Regime change: Caricom and the New Haitian Model
by Dr Clive Thomas
Sunday, March 14th 2004 Source: www.Stabroeknews.com
Last week I suggested that Haiti was brought into the Caricom fold in 2002 as a necessary act, born out of a deep sense of Caribbean solidarity and oneness. It was also encouraged by the pride of place that country holds in our historical struggles against the de- humanising European slave system, many of whose legacies remain among the most important impediments to the transformation of the region. Similar sentiments were also behind the entry of Suriname into Caricom, and indeed the special arrangements Caricom has entered into with Cuba, the Dominican Republic, Costa Rica, Colombia and Venezuela.
This broadening of Caricom has profoundly altered its economic configuration. As I have pointed out, compared to Caricom, Haiti's population size, structure of trade, and levels of poverty create special problems, not least of which are those caused by the resulting extreme variation of living standards. With Caricom being as small at it is, there is no capacity to effectively resolve these on its own. This lack of capacity feeds the strong reliance on external assistance, which Haiti feels compelled to have as it strives to overcome its immediate crisis.
Haiti, however, does not only create economic disproportions in Caricom. Its international significance and existing political problems dwarf those of the remainder of the region, and again reveals the latter's lack of capacity to resolve them. Consequently, it seems even more certain that external factors will continue to lead the way for some time to come as Haiti pursues the resolution of its economic problems and its efforts to stay firmly on a democratic and constitutional path.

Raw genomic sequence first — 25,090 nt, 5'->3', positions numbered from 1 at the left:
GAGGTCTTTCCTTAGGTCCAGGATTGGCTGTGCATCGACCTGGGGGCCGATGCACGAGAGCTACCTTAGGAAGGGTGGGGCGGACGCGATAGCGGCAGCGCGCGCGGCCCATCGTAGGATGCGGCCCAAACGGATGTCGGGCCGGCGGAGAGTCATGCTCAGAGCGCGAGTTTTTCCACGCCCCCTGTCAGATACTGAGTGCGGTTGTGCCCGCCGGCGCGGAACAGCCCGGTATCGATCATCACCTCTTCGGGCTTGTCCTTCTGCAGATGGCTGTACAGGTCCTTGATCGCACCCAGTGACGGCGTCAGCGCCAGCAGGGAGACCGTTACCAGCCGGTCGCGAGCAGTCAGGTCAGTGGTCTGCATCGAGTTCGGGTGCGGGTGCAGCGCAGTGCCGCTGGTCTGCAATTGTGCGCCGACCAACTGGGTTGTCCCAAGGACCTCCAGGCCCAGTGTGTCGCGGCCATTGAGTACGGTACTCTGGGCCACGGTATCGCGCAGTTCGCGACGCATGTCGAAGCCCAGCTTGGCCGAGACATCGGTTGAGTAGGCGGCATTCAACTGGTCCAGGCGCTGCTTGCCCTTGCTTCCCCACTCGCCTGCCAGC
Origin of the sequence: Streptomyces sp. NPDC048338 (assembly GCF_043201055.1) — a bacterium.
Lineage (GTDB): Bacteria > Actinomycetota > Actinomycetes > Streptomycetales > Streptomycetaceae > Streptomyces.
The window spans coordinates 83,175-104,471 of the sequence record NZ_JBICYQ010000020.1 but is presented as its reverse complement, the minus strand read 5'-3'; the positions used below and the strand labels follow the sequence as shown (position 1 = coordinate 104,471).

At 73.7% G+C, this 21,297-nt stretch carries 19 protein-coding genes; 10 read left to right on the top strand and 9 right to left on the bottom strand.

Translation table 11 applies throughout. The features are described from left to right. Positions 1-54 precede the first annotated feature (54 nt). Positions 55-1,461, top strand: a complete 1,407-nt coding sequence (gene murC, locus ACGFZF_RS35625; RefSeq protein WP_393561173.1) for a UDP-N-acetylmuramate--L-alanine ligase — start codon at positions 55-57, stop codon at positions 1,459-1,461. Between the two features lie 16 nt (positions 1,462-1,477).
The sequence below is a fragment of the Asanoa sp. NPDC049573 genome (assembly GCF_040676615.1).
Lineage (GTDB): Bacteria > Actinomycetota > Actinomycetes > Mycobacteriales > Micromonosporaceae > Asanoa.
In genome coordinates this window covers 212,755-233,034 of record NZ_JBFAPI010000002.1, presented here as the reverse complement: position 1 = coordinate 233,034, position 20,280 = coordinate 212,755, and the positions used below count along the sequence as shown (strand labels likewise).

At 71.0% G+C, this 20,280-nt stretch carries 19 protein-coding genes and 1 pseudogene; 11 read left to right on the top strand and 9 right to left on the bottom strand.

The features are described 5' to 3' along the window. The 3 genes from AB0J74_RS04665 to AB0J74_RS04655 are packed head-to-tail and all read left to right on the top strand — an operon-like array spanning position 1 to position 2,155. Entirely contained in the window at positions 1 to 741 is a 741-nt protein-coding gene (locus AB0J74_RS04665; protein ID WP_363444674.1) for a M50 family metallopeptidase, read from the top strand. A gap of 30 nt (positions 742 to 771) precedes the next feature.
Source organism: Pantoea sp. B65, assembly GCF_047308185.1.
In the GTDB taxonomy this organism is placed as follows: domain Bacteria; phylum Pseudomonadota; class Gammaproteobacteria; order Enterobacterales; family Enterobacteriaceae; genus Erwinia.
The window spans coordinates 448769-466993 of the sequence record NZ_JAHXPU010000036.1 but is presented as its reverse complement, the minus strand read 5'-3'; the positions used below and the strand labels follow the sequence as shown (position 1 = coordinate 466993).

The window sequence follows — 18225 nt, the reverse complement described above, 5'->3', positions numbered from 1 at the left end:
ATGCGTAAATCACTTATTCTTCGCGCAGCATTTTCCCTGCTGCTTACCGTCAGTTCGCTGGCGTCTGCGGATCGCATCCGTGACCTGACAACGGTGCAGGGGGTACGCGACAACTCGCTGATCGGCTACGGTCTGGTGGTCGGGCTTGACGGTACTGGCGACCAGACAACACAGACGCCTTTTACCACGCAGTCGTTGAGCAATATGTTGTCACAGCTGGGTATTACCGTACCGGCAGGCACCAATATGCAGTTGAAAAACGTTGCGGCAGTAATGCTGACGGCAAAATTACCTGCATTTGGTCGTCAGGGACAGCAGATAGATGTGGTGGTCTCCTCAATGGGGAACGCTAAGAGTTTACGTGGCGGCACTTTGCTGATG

Last week's article ended with the observation that the legitimate elements of Haiti's opposition, in rejecting a political solution of shared governance and insisting on regime change as their first and foremost objective, might have committed a political blunder of enormous consequences, not only for Haiti but all of the region. My main reason for advancing this view is that the so-called 'rebels' leading the violent overthrow of the Aristide presidency comprise in substantial measure past coup plotters, members of right-wing death squads, thugs, narco-dealers, and the ubiquitous former CIA assets. Control of governmental power in the region by such a group constitutes its deadliest long-run threat to democracy and constitutionality, not Aristide with all his weaknesses and failings.
Opportunism And Regime Change
The opportunism displayed by the big powers (France and the USA) will almost certainly come back to haunt them. In manoeuvering Aristide's ouster as a condition for their intervention to hold the peace, they have legitimized violence against the state by the rogue elements identified above, as a method of regime change. This satisfies the aims of the big powers now because "Aristide is not liked by them." But history has a way of using precedents differently from their original inspiration. Left-wing adventurers are no doubt aware of this and are observing.